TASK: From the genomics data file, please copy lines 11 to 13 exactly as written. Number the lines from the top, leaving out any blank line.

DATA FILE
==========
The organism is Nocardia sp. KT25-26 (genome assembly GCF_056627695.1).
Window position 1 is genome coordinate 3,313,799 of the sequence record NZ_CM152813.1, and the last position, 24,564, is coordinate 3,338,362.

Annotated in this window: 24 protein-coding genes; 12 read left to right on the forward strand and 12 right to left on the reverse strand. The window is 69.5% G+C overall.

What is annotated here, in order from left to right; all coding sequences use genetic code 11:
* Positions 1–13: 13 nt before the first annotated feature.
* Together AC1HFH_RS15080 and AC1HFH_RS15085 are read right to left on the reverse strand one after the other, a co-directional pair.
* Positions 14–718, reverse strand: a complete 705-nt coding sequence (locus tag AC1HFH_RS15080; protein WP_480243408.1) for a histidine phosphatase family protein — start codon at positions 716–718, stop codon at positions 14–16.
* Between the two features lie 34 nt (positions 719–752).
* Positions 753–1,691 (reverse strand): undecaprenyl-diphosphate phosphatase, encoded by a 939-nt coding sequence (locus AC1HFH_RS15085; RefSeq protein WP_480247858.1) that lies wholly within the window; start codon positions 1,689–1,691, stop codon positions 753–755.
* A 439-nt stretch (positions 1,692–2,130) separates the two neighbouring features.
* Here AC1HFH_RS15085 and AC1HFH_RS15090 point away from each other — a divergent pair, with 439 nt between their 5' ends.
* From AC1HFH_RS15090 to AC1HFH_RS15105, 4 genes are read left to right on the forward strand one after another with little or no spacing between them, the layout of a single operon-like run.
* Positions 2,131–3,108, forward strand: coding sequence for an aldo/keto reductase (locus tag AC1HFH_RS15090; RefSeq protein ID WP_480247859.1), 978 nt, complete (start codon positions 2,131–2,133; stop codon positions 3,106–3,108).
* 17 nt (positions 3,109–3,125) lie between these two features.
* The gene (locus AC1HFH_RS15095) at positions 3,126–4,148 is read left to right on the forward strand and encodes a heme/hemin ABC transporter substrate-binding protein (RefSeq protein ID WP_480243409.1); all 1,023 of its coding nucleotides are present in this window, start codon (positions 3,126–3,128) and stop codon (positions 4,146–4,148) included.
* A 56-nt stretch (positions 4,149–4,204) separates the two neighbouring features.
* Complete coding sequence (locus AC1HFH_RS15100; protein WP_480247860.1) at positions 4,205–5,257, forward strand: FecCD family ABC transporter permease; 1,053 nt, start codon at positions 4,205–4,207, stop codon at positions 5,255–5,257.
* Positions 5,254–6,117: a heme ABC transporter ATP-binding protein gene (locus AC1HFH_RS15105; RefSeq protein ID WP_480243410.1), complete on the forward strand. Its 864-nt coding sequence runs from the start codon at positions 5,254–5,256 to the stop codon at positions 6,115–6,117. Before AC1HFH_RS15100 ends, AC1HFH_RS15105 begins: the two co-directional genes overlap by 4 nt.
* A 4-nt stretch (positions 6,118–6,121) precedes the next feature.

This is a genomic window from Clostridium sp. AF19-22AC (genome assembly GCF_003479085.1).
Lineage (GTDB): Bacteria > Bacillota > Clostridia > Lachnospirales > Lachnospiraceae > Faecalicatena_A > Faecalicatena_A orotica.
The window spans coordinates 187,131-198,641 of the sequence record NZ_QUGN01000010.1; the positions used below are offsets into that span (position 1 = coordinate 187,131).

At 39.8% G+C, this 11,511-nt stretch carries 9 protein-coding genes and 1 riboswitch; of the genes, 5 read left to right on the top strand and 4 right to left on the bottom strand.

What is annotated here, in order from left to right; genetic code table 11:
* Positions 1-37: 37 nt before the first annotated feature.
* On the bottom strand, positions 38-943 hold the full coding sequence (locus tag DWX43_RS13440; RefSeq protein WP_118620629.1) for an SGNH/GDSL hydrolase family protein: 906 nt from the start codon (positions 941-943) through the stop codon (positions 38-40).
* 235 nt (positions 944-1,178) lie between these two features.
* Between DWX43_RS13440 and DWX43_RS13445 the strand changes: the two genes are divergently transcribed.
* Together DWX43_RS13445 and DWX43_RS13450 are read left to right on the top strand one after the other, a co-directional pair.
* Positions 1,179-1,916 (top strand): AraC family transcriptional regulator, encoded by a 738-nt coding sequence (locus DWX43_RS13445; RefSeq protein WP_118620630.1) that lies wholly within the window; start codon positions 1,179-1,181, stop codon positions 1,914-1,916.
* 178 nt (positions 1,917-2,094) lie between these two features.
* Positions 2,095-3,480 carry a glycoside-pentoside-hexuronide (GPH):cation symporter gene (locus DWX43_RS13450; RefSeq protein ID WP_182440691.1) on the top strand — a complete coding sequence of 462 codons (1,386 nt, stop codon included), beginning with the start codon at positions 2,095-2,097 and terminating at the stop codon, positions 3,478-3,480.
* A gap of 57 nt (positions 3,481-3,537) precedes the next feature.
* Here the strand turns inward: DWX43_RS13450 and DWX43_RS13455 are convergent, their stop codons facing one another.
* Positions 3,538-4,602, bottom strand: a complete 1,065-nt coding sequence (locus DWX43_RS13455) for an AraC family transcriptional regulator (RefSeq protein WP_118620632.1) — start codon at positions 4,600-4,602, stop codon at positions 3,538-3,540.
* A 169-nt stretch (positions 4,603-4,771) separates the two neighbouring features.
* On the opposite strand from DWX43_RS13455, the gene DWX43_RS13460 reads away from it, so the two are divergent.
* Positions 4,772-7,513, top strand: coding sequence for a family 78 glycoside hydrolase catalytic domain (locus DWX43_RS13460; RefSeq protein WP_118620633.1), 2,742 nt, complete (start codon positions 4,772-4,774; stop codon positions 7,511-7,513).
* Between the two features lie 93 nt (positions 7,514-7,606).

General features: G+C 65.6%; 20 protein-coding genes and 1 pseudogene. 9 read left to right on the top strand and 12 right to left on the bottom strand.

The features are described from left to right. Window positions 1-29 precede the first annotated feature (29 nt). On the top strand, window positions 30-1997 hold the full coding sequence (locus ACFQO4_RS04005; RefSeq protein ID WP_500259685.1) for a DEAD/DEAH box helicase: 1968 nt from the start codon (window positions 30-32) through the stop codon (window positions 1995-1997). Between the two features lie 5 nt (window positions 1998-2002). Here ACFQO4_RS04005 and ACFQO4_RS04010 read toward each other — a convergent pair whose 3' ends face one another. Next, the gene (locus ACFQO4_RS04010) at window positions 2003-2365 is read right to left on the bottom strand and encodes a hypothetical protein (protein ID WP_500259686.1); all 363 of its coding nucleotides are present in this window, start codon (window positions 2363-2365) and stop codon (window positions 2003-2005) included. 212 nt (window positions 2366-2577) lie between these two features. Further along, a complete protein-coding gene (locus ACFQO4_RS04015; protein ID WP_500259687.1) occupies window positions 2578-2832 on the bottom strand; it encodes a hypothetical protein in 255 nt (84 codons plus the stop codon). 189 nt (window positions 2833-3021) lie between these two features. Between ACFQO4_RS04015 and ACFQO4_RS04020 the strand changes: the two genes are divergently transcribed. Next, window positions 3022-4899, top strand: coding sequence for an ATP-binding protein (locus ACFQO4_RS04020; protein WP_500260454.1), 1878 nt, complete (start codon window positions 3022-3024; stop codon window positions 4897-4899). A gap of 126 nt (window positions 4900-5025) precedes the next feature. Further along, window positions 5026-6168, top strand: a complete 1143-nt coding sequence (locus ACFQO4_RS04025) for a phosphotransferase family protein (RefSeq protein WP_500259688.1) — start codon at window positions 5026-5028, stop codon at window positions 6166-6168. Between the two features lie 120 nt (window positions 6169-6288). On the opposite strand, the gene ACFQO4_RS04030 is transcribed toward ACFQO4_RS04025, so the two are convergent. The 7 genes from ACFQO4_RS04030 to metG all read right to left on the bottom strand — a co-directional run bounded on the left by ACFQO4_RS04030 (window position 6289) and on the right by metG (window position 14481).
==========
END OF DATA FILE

* Here AC1HFH_RS15085 and AC1HFH_RS15090 point away from each other — a divergent pair, with 439 nt between their 5' ends.
* From AC1HFH_RS15090 to AC1HFH_RS15105, 4 genes are read left to right on the forward strand one after another with little or no spacing between them, the layout of a single operon-like run.
* Positions 2,131–3,108, forward strand: coding sequence for an aldo/keto reductase (locus tag AC1HFH_RS15090; RefSeq protein ID WP_480247859.1), 978 nt, complete (start codon positions 2,131–2,133; stop codon positions 3,106–3,108).